Physical activity and diabetes in the South-Asian population in OsloTrine Lauritzen , Gerd Holmboe-Ottesen (tutor). Marz 2005
Background: Oslo is the city in Norway with the largest population of immigrants from from the South-Asian countries. The prevalence of selfreported diabetes in this group is high (11%) compared to norwegians (2,6%) and immigrants from western countries, and the actual prevalence is even higher. My project comprises investigation of the patterns of physical activity in the South-Asians in relation to better understanding of the high diabetes prevalence, because it is a well-known fact that inactivity and obesity is related to diabetes.
Materials and methods: In 2000-2001, a total of 18770 individuals, 45,9% of those invited, participated in the Oslo Health Study. 508 originated from South Asia (Pakistan, India, Bangladesh and Sri Lanka), in this cross-sectional survey, with 5 age cohorts (30-76 years). Particpants received a postal invitation with a questionnaire and thereafter attended a physical examination with several measurements and blood sample. Additional questionnaires were handed out, but my analysis are based on the first one (Main qustoinnaire). The statistical program SPSS was used for the analysis.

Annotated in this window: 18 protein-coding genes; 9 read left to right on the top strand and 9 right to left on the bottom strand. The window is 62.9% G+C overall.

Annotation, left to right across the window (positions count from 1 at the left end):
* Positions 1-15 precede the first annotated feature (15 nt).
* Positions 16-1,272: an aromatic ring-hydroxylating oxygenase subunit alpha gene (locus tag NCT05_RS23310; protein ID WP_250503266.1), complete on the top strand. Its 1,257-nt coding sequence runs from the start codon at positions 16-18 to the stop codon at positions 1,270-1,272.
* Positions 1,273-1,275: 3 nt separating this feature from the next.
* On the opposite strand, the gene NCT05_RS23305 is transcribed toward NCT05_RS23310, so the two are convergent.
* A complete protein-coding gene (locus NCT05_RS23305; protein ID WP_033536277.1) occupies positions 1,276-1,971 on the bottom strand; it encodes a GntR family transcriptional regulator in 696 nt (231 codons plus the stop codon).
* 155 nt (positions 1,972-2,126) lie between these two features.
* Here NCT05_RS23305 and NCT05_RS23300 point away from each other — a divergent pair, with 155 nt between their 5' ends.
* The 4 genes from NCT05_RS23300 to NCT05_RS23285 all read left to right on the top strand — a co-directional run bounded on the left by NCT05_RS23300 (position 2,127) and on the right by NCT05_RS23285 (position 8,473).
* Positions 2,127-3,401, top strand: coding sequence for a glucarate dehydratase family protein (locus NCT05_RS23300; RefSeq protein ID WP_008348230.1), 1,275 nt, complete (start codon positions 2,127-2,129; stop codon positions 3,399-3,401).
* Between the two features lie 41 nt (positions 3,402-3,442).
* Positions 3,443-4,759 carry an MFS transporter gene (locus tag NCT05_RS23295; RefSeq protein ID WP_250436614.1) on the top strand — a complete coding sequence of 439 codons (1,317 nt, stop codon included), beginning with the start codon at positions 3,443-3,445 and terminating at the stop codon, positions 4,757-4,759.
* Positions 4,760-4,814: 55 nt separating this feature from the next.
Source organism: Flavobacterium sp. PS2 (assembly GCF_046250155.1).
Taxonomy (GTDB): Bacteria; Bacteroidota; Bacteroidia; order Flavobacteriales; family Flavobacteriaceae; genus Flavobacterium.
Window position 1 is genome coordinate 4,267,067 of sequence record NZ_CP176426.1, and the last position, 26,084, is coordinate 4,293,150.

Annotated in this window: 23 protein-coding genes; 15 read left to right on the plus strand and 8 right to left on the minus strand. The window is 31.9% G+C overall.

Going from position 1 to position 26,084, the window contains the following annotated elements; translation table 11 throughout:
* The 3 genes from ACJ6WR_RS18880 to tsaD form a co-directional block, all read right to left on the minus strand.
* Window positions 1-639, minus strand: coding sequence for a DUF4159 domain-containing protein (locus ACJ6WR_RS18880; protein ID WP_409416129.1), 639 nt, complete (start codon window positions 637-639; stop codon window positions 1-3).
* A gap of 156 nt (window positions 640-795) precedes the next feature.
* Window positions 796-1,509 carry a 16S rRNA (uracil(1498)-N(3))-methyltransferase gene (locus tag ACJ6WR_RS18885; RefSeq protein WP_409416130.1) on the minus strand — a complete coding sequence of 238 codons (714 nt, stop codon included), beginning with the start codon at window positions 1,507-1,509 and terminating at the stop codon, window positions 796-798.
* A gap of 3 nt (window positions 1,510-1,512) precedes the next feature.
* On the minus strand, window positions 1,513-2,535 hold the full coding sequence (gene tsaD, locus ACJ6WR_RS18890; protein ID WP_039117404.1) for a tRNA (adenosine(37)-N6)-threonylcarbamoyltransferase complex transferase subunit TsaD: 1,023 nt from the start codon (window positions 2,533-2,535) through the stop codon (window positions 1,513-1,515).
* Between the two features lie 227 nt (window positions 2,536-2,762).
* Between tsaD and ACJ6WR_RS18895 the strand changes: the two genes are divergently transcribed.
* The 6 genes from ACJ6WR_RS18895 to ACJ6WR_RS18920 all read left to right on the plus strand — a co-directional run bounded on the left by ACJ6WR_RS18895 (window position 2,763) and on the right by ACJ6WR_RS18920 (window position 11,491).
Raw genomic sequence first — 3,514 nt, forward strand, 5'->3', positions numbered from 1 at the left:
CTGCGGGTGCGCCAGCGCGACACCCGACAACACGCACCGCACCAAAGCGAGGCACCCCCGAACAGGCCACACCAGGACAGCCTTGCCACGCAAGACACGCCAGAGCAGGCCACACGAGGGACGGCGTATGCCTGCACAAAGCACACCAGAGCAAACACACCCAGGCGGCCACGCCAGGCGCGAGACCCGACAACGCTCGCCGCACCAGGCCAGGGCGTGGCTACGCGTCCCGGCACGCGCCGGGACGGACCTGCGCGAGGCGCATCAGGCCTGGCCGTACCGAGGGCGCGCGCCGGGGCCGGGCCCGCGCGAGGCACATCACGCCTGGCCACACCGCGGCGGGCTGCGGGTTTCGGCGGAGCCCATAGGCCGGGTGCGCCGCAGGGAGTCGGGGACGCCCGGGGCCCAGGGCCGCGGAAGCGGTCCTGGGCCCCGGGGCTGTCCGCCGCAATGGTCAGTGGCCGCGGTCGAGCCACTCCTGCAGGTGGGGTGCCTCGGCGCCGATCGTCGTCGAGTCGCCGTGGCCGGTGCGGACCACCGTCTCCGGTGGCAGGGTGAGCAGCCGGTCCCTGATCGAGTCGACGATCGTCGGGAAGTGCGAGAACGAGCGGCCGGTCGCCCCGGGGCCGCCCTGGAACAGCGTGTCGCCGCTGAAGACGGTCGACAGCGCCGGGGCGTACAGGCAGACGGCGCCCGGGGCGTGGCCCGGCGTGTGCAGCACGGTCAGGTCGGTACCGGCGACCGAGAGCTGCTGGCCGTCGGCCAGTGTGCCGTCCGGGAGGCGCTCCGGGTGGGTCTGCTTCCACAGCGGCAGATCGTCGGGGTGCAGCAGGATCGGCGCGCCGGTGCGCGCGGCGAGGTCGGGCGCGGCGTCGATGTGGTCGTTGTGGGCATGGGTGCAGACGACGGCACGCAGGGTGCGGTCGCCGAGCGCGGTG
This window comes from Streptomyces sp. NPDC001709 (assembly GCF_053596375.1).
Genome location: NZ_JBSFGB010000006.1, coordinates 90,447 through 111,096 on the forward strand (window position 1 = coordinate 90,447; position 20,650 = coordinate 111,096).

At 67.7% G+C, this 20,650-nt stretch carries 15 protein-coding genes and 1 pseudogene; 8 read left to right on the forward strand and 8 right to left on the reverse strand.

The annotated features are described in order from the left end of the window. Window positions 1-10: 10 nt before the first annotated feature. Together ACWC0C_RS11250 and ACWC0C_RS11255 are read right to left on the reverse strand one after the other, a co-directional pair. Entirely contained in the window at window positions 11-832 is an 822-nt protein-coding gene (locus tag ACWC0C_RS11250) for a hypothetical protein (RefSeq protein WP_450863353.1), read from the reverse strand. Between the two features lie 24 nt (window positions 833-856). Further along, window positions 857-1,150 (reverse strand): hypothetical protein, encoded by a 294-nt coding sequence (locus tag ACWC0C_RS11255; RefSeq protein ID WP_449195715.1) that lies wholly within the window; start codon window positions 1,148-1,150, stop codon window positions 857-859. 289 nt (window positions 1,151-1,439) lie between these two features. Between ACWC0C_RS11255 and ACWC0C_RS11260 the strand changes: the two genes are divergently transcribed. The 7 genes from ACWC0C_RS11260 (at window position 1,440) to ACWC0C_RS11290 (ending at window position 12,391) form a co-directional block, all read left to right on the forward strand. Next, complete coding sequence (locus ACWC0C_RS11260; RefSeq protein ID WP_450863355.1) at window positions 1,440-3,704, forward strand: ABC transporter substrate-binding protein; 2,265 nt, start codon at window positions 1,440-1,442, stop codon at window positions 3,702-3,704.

Results: I have found that the South Asians are less physically active than the norwegians. 55% of the men and 50% of the women were doing light exercise less than one hour per week or not at all (norwegians 17% men and 15% women). I also found that the women were less active than the men. I made an index for physical activity from 1-10. 1-2 means inactive, 3-4 some active and so on. Men scored mean 3,8 and women 3,6 (norwegians total mean was 5,8). I have found that low physical activity are related to high hip-waist-ratio in women, and high bloodlglucoses among those without known diabetes. There is no significant differece in physical activity beteween those with selfreported diabetes and those without.
Conclusion: Physically inactivity may very well be one of the reasons why the South Asians in Oslo have a high prevalence of diabetes, and interventions done in the right manner can benefit this group.